Tag archives: life

Commitment to the Sacredness of Life Should Unite All Christians

by Rob Schwarzwalder

October 11, 2011

David Gushee, a self-professed “progressive” Evangelical who supported Barack Obama in 2008, yesterday published an elegant piece on the sacredness of human life, in which he previews his forthcoming book on this topic. Conservative Evangelicals can applaud Gushee’s argument, as summarized in the following:

The moral witness of the early church gives us stark evidence of what our forebears understood lifes sacredness to mean. Theirs was a comprehensive sacredness of life ethic that recoiled at the shedding of blood and opposed Christian participation in practices ranging from abortion to infanticide to murder to gladiator games to torture to war.

As to war, the record of the early church is much more mixed; over time, there were many Christian soldiers in the Roman legions, and the text of the New Testament indicates that military service is consistent with God’s plan for both government and His redeemed people. But Gushee, a professor of Christian ethics at Georgia’s Mercer University, should be given his due: He is a political liberal whose commitment to Scripture is such that he cannot deny the witness of God’s Word - that personhood begins at conception.

In a 2009 op-ed in USA Today, Gushee described his disillusionment with the then-nascent Obama Administration:

Mexico City, conscience clause, Sebelius, embryonic stem cells. In each case, I have been asked by friends at Democratic or progressive-leaning think tanks not just to refrain from opposing these moves, but instead to support them in the name of a broader understanding of what it means to be pro-life. I mainly refused … a society that legally permits abortion on demand is deeply corrupt. It pays for adult sexual liberties with the lives of defenseless developing children. That practice, in turn, desensitizes society to the implications of paying for prospective medical cures with defenseless frozen embryos, which themselves are available because our society pays for medically assisted reproductive technology by producing hundreds of thousands of these embryos as spares.

As he puts it in yesterday’s Associated Baptist Press op-ed, “My biblical explorations find building blocks for this belief (that human life is sacred) in the Old Testament and New Testament. These include the creation narratives (including the imago dei concept), Old Testament laws and prophetic writings. It also includes New Testament narratives about Jesus and the early church as well as the theological significance of God becoming human in Jesus Christ and dying for sinners such as us.”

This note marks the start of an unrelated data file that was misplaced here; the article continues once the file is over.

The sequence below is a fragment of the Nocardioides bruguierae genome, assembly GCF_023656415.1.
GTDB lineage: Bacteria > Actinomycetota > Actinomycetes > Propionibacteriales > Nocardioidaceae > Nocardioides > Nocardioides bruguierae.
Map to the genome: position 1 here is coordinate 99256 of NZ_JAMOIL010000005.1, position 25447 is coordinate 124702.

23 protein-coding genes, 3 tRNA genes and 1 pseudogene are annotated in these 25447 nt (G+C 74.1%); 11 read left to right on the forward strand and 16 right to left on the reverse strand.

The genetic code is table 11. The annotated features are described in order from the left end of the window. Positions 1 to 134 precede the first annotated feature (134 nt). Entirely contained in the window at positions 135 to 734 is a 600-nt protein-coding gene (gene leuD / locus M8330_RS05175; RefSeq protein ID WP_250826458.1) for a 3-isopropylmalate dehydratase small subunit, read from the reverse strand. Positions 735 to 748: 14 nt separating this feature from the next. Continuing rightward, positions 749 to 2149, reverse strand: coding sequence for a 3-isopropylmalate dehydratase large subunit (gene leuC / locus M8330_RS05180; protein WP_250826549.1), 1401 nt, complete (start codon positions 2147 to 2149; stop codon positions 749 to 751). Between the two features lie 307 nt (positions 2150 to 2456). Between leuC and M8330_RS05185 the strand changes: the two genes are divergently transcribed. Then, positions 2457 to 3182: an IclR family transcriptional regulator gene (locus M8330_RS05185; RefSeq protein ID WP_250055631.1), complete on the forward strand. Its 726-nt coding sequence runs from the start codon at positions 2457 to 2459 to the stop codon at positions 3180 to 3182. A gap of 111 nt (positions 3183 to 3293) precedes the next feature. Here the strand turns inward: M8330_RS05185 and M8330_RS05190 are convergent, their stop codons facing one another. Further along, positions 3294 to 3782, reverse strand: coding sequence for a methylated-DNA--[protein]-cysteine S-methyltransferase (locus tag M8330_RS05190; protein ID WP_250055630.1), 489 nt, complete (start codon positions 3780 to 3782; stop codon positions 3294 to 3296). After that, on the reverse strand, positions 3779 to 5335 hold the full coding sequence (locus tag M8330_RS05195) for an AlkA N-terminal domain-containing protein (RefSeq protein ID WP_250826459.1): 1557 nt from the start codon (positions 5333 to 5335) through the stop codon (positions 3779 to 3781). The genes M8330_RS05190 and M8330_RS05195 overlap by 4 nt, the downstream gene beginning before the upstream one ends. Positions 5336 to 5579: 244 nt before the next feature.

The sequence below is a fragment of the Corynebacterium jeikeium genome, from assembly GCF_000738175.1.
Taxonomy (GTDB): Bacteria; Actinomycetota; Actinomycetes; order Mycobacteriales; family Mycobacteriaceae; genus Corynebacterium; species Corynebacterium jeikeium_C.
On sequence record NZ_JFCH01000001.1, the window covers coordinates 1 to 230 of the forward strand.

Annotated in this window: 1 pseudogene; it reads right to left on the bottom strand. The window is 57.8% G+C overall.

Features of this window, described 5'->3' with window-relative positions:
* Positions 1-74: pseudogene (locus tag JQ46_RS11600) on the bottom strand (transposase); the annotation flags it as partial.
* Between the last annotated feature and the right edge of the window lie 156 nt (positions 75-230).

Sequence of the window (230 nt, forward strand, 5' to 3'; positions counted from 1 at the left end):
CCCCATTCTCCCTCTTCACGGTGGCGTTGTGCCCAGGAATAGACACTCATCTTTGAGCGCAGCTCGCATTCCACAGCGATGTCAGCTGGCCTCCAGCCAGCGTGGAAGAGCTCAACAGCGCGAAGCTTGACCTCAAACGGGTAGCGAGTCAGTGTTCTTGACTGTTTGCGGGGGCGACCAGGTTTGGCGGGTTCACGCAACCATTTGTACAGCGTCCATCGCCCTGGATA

Amen, brother. Amen.

The Fetus and Federal Regulations

by Rob Schwarzwalder

June 21, 2011

The Code of Federal Regulations is an almost sure-fire antidote to insomnia. If boredom were a commodity, the Code would be its biggest resource.

The arcane and involved language of the Code is one reason why so few people read it. Yet within its myriad pages are the rules that govern government itself - how laws are applied, how legislation is to be understood, and even how words used in federal regulations are to be interpreted.

Some of those words are more important than others, and those that deal with the very nature of human personhood are, perhaps, the most important of all.

In the October 1, 2009 edition of the Code, we read that Fetus means the product of conception from implantation until delivery.

There we have it: an unborn child is merely the product of conception, conception itself evidently needing no interpretation (that it takes place through the sexual union of two image-bearers of God is, apparently, irrelevant).

What are we to make of this product? This collection of cells and blood and tissue stored within the veil of human flesh? Heres what David said of this product, this fetus, this creature:

When I consider Your heavens, the work of Your fingers,

The moon and the stars, which You have ordained;

What is man that You take thought of him,

And the son of man that You care for him?

Yet You have made him a little lower than God,

And You crown him with glory and majesty! (Psalm 8:3-5)

From conception onward, this fetus has all the same DNA as every reader of this piece. What are the criteria for its humanness?

Is it less human because of its size? If so, then anyone shorter than someone else is less human, as well.

Is it less human because of its development? If so, then anyone with a physical or mental disability is less human than those more physically or mentally advanced.

Is it less human because it is dependent? If so, then any child is less human than the parents on whose support she depends for food, clothing, shelter, etc.

And so it goes through whatever other comparisons can be summoned: Intelligence, appearance, etc. What changes at time of delivery, per the Federal Registry, is not the personhood of the child but his place of residence. He lives nine months within his mothers womb, and the remainder of his life outside it.

Even the term fetus, used as a medical euphemism by those unwilling to confront the unborn childs humanness, is telling if rendered honestly. Fetus is Latin for offspring or young while still in the womb. Those who persist in its usage for the purpose of dehumanizing that to which they refer cannot avoid the potency of language itself.